I also reviewed the full Women in the Workplace report and saw they used an interesting pipeline chart to relate the data.

Figure 7 -- "Pipeline" chart from Women in Workplace report (LeanIn.Org and McKinsey & Co.)

Figure 7 — “Pipeline” chart from Women in Workplace report (LeanIn.Org and McKinsey & Co.)

I applaud the creativity but have a lot of problems with the inaccurate proportions. Notice that this chart also has a sloping line suggesting a continuous decrease as you go from one level to another.

And The Winner is…

For me, Emma Whyte’s Marimekko does the best job of showing the data in a compelling and accurate format and I thank Emma for presenting such a worthwhile example.

Will I use this chart type in my practice?

It depends.

If the situation calls for it, I would try it along with other approaches and see what works best for the intended audience.

Here’s a link to the Tableau workbook that contains a copy of Emma Whyte’s original approach and many of my attempts to improve upon it. If you come up with an alternative approach that you think works well, please let me know.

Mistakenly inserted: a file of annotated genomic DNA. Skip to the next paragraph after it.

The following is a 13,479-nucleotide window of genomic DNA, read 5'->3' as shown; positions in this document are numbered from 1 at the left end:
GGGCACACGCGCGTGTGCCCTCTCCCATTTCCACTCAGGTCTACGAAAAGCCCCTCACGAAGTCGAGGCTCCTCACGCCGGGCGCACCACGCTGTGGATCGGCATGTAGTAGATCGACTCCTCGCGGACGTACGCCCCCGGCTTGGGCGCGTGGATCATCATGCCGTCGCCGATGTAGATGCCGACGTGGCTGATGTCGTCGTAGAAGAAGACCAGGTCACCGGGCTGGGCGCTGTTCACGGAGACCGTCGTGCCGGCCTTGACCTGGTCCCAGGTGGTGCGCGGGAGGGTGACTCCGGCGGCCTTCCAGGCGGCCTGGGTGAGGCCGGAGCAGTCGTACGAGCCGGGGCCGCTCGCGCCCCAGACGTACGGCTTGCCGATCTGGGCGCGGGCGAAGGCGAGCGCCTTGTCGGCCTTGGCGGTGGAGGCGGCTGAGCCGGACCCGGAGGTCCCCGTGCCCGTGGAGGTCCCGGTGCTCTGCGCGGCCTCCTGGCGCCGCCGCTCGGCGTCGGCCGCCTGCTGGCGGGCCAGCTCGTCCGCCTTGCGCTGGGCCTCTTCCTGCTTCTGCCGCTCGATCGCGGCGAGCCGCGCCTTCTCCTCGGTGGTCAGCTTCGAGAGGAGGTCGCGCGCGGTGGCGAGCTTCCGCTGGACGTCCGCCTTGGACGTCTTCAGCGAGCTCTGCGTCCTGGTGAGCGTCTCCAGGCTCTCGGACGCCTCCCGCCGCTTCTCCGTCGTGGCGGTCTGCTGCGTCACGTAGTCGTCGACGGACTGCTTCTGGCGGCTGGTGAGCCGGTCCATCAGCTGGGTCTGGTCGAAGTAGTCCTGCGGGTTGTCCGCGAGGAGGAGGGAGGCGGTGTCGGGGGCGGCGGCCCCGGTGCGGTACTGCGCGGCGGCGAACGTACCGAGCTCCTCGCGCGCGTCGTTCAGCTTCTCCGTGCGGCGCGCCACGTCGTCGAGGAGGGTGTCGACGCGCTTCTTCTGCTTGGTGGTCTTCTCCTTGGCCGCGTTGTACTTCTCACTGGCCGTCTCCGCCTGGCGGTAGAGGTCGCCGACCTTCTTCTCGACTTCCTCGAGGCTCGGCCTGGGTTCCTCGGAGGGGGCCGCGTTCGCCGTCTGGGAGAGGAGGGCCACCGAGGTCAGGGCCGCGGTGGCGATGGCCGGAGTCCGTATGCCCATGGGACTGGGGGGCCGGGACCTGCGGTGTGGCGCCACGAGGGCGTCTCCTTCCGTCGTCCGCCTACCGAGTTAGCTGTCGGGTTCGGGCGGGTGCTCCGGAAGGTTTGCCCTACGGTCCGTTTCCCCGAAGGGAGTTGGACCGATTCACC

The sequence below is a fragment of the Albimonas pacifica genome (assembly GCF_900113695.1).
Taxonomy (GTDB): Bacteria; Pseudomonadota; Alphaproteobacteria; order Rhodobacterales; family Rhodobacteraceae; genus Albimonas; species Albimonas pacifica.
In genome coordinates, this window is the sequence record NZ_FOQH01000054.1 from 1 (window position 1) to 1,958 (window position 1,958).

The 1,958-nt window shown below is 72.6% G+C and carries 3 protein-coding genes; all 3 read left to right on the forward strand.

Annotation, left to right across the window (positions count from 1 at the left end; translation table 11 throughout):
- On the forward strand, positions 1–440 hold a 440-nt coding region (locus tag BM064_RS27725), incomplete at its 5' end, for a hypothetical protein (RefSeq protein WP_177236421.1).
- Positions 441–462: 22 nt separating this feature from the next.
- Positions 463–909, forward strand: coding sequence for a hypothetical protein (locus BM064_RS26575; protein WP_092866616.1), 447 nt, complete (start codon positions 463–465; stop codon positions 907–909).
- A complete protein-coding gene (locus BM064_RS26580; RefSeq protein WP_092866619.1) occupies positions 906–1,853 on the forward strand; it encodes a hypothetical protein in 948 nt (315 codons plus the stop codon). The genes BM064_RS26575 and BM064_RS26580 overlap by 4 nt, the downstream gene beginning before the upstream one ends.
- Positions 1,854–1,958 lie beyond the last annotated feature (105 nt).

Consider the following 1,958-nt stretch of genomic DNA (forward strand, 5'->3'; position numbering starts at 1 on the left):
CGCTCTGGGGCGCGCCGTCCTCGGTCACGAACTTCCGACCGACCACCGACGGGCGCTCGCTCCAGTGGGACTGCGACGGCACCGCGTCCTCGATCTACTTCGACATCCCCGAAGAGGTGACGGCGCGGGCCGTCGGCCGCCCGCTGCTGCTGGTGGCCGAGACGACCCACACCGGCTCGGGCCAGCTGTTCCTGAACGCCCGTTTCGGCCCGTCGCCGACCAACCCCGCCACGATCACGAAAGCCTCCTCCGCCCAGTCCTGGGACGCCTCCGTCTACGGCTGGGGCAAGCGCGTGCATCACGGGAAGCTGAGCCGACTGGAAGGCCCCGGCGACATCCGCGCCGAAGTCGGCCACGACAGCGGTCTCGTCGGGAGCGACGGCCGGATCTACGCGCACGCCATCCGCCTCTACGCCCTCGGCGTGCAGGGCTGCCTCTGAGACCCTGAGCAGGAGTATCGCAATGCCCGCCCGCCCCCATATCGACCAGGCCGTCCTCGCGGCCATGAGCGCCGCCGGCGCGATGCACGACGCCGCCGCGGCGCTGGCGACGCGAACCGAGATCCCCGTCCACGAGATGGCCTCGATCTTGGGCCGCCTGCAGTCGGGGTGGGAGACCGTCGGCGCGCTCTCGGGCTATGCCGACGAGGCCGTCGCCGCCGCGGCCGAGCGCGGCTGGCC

Postscript

Big Book of Dashboards co-author Jeff Shaffer encouraged me to make some more attempts. Here’s a work in progress using jittering.

Jitter with bands

I think this looks promising.

Sep 072016
 

Overview

TruthfulArtImagine a terrific introductory college course presented by a terrific professor.

That’s the feeling I had in reading The Truthful Art, Alberto Cairo’s follow up to his first book The Functional Art.

Whereas his first book took a “look at what you can and should do” approach to help people see and understand data, The Truthful Art is more of a “here’s what you need to know” if you want to be a data journalist — and there’s a lot of things you need to know if you are going to do a proper job.